During her lifetime, besides being a terrific homemaker, Bernadine worked as a lunchtime aid at Emerson Elementary School in Detroit, completed her associates degree at Shapero School of Nursing, worked as a nurse’s aide at Grace Hospital in Detroit, and from 1978 to 1992 as a licensed practical nurse at Sinai Hospital in Detroit.
Bernadine’s life changed forever when, on October 26, 1957, she married the love of her life, Paul Zaborney. She and Paul met at the wedding of Mimi and Buddy—Rosemarie Webber and Frank Hawkes. Mimi was a first cousin of Bernadine’s. Bernadine stood up for Mimi and Paul stood up for Buddy. Yes, that’s how they met! Paul was in the National Guard then with Frank.
For their first date, Paul took Bernadine to see Lady and the Tramp. And the rest is history, as they say! Bernadine’s and Paul’s son, Mark, was born in November 1958, followed by their daughter, Paula, in February 1961, daughter Ann in August 1963, and son Eric, in January 1966.
As the family grew there were great family vacations to visit Paul’s family up north along with side trips to Mackinac Island, Sleeping Bear Dunes, and other exciting places. They also had good times at Burroughs Farms near Brighton. Bernadine saved her nurse’s aide earnings to take the whole family to Disney World in 1975. She booked the flights and accommodations and planned the itinerary herself by phone. There were two more trips to Disney and two to Hawaii. Also a Caribbean cruise. And a trip to Tennessee with Paula to visit a new great-grandson which included a stop at Graceland. The family also saw performances of Grease, Fiddler on the Rood, and Evita, by various touring companies. Bernadine and daughter, Ann, saw two performances by the trio II Volo and marveled at their vocal talents and charm.
Exercise was always important to Bernadine, even when the children were small. Reading too; she especially liked biography and history. Plus, she liked crossword puzzles, keeping up on current events, theater, music, the latest splash on TMZ, docudramas about the Royals, TV comedies like Seinfeld and the Big Bang Theory. And yes, she played the lottery, diligently keeping track of the winning numbers, and insisted she’d share the jackpot with everyone else in her family!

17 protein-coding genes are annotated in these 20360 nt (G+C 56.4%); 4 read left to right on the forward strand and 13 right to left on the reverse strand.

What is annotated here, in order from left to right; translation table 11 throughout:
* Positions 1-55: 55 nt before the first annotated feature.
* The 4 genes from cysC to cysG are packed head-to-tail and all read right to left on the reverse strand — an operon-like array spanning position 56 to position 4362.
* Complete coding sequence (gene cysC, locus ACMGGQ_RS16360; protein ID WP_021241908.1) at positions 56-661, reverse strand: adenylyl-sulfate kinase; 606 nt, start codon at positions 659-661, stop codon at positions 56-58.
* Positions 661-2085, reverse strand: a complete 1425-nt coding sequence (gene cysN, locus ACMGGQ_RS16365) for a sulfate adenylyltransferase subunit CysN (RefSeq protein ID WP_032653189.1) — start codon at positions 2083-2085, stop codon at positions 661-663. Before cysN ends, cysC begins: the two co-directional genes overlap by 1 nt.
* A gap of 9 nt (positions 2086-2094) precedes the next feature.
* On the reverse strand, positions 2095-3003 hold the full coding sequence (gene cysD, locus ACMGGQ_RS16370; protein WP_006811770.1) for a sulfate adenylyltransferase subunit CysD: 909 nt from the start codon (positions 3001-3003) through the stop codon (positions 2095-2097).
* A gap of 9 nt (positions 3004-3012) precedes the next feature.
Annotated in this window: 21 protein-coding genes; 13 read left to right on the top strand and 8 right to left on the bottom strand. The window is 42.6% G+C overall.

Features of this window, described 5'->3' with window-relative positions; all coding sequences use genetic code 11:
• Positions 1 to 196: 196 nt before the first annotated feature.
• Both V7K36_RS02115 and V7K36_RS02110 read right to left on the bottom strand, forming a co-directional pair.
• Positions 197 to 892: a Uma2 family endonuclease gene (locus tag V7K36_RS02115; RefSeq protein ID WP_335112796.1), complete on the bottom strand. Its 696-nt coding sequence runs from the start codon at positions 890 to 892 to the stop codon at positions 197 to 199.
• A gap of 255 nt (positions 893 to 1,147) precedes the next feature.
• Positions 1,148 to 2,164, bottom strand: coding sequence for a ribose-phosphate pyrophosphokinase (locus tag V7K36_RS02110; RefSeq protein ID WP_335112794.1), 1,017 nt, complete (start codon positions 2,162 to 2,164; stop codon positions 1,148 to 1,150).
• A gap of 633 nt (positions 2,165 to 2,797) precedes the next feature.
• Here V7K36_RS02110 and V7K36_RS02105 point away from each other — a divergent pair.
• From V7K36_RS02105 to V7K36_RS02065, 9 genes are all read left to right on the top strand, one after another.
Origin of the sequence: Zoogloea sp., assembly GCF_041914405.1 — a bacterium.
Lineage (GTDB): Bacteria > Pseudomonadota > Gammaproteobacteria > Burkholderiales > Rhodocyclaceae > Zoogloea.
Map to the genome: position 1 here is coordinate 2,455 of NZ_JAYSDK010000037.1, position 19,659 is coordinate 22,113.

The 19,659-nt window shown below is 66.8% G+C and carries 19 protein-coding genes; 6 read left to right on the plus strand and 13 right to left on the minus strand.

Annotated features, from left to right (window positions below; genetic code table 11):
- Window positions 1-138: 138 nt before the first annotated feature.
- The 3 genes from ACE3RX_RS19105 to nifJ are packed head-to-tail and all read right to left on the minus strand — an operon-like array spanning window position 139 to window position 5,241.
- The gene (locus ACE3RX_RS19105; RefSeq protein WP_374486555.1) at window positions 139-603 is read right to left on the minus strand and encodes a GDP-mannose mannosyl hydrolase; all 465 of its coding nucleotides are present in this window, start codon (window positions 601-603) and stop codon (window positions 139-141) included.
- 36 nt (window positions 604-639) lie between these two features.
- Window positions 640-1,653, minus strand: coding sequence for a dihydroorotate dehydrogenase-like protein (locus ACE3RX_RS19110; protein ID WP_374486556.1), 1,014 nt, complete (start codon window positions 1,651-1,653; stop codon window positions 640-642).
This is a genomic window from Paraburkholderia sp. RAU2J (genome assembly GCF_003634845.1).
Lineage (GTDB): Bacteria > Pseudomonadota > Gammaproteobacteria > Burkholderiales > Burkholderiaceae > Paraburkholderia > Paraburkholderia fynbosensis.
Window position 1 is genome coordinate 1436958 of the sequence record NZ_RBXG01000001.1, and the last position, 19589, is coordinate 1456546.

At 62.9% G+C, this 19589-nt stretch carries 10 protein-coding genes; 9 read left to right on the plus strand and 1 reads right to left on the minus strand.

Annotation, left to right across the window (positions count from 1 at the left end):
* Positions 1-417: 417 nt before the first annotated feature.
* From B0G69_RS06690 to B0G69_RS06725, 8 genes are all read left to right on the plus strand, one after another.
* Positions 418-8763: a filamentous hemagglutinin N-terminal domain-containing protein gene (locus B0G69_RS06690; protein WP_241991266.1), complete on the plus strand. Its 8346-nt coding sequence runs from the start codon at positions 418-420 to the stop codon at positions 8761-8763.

Bernadine Zaborney will be greatly missed but remembered forever by her family and friends. Bernadine was absolutely outstanding as a wife, mother, grandmother, great grandmother, and friend to many. There wasn’t a moment in her life when she couldn’t be counted on for her generosity, her caring and strength, her famous sayings like “Do your best”, “Jezus kochany!”, “You’re being ridiculous”, “Dammit!”, “You’re nuts!” “What a life”, and, “Well, that’s about it”, and even as a voluble raconteur! She will be deeply missed.
Bernadine J. Zaborney, 87, passed away April 29, 2019. Beloved wife of the late Paul. Cherished mother of Mark, Paula, Ann (Mary Kline) Zaborney and the late Eric. Dearest grandmother of Erica Cuneo, Elaine (Shawn) Cates, Chelsea (Wil Nosseck) Bylsma, Nina Zaborney Kline, and Chloe Zaborney Kline. Loving great-grandmother of Justin Shamblin, Jacob Cates, Robert Cates, Zachary Cates and Brayden Lawson. Adored sister of MaryAnn Weber. A visitation will be held Saturday, 12-7 pm with a Funeral Service 7 pm at Neely-Turowski Funeral Home, 30200 Five Mile Road, Livonia. The family will be having a Time of Sharing after the funeral service. Memorial donations may be sent to St. Bernard Soup Kitchen 322 W. Chisolm St., Alpena, MI 49707.